• Z39.50 says:

      In the golden age of libraries there was an effort for actual comprehensive collection development shared across certain ACRL research libraries for selected subjects. Trust me, if the money were there would be many would love this dream realized. Can someone help me with the name of this initiative? It’s killing me that I cannot recall the name. Here is a wonderful bibliography for those looking to understand collection development http://ils.indiana.edu/syllabi/spring_2001/L651_nisonger.html
      I am not certain there was a critical time period in which libraries turned away from small publishers, bibliometrics would certainly bear this out. Like anything marketing to libraries is about understanding the clientele, and working with the established workflow. Networking with jobbers, meeting people in collection development etc. If one is not working with the established ways of book buying that is indeed a problem. Maybe not insurmountable, but not a way to endear oneself to the audience. Kind of like trying to pay a pizza delivery person with Bitcoin.

    • D says:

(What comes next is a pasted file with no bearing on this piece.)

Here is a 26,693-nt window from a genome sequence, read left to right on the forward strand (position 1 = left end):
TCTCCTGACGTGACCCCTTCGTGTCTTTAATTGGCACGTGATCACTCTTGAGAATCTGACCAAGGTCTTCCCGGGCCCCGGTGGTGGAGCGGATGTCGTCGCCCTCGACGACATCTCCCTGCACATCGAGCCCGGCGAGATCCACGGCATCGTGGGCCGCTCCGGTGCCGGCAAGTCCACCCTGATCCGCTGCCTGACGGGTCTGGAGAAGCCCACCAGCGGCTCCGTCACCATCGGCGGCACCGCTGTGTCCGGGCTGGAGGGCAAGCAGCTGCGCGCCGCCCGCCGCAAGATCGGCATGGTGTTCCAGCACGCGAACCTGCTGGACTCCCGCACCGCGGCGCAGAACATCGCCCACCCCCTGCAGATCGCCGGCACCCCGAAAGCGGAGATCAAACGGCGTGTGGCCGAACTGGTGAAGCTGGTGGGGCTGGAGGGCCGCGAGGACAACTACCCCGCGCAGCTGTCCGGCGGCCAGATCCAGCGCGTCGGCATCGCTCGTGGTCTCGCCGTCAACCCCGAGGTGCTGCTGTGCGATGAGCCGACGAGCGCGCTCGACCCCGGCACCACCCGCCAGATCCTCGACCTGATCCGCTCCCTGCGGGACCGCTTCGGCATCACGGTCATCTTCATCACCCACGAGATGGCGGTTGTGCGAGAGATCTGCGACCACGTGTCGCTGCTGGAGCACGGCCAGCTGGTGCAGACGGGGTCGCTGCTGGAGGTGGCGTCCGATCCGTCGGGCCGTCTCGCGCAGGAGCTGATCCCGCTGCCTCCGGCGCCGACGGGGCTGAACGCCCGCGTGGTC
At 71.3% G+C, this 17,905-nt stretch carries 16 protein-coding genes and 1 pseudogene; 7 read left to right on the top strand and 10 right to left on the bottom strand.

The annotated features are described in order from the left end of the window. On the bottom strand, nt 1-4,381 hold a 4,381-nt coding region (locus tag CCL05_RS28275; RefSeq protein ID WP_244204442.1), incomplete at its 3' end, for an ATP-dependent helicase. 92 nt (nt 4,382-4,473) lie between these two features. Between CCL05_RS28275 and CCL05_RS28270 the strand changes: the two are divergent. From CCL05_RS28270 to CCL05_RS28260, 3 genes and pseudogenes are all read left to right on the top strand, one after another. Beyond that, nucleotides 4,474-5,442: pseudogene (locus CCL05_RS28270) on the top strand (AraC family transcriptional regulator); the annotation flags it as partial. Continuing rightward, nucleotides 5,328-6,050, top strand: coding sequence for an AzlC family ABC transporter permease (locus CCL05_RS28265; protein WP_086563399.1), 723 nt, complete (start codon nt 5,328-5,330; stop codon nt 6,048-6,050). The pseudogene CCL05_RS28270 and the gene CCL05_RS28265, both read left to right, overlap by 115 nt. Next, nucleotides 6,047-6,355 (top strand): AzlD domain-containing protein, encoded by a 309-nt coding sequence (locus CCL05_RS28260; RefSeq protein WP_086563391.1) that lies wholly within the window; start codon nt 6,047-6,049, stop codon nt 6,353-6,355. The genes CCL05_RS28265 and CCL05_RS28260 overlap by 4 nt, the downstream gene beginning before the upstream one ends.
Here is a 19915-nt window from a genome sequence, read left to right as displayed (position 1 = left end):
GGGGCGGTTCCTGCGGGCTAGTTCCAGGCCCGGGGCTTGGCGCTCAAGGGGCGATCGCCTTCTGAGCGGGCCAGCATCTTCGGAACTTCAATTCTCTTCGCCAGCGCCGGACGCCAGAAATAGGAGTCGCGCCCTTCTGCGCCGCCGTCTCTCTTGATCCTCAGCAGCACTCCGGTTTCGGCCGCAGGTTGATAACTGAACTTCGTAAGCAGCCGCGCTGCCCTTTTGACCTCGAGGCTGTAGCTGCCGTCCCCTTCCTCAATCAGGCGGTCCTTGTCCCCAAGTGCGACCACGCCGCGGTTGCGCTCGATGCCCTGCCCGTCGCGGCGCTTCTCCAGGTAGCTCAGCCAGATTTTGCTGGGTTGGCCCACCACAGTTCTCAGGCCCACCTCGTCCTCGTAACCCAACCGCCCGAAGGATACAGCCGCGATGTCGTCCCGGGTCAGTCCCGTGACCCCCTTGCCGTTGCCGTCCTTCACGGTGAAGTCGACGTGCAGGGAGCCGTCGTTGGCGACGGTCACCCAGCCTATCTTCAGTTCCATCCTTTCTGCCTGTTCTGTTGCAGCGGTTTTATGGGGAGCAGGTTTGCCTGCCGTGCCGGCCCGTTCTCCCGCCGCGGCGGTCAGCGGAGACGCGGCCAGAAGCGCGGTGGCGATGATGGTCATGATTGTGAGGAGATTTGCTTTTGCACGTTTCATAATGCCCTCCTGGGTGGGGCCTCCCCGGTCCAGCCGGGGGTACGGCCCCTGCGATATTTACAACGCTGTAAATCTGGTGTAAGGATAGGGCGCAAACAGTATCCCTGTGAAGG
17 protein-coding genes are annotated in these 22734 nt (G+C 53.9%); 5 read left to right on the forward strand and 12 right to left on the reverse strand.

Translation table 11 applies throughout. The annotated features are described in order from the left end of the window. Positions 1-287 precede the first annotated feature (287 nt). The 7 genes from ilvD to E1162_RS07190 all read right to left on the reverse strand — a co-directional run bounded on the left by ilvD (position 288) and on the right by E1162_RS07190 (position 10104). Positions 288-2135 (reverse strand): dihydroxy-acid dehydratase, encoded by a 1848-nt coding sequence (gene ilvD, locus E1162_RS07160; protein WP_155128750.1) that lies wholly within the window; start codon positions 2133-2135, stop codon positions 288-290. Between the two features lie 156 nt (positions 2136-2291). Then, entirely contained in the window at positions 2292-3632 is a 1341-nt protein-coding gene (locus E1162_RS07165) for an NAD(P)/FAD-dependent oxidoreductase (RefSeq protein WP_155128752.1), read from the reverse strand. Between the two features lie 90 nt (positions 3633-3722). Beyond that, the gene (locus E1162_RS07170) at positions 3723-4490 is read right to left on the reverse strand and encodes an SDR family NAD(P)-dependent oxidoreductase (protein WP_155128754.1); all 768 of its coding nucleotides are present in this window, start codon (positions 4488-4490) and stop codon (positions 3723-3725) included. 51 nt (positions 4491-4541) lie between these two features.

Hi Deb. While librarians may not like the decisions big publishers have made about selling ebooks to libraries, it’s probably overstated to consider our response to be demonization. We’re just upset that this situation hurts our ability to do our job. As a publisher, you know best how to run your business. We understand that. Few of us would characterize the profit-seeking motive of businesses as “greed.” We know that businesses try to make money – as much as possible. With regards to ebooks, publishers have shown no hesitancy to sacrifice the interests of libraries to their own interests. You can’t really blame us for being unhappy when some big publishers would not sell us their books at any price and others would do so only at what appear to be inflated prices. If we receive a 45% discount on a $40 book, it costs us $22. You can’t expect us to be thrilled to pay $120 for the same title in a digital edition, can you? That is after publishers have reduced their costs related to printing, binding, and shipping expenses to zero. Most libraries I know love purchasing books from small publishers. I certainly do. When it appears that we are saying we want “just the ones we deem acceptable,” we are saying, “we want the books that our patrons want.” It should surprise nobody that most of our patrons want books that are popular, that are on best seller lists. Most of those are produced by big publishers. Libraries produce reading. Big publishers produce most of the popular books, which produce more reading than unpopular books.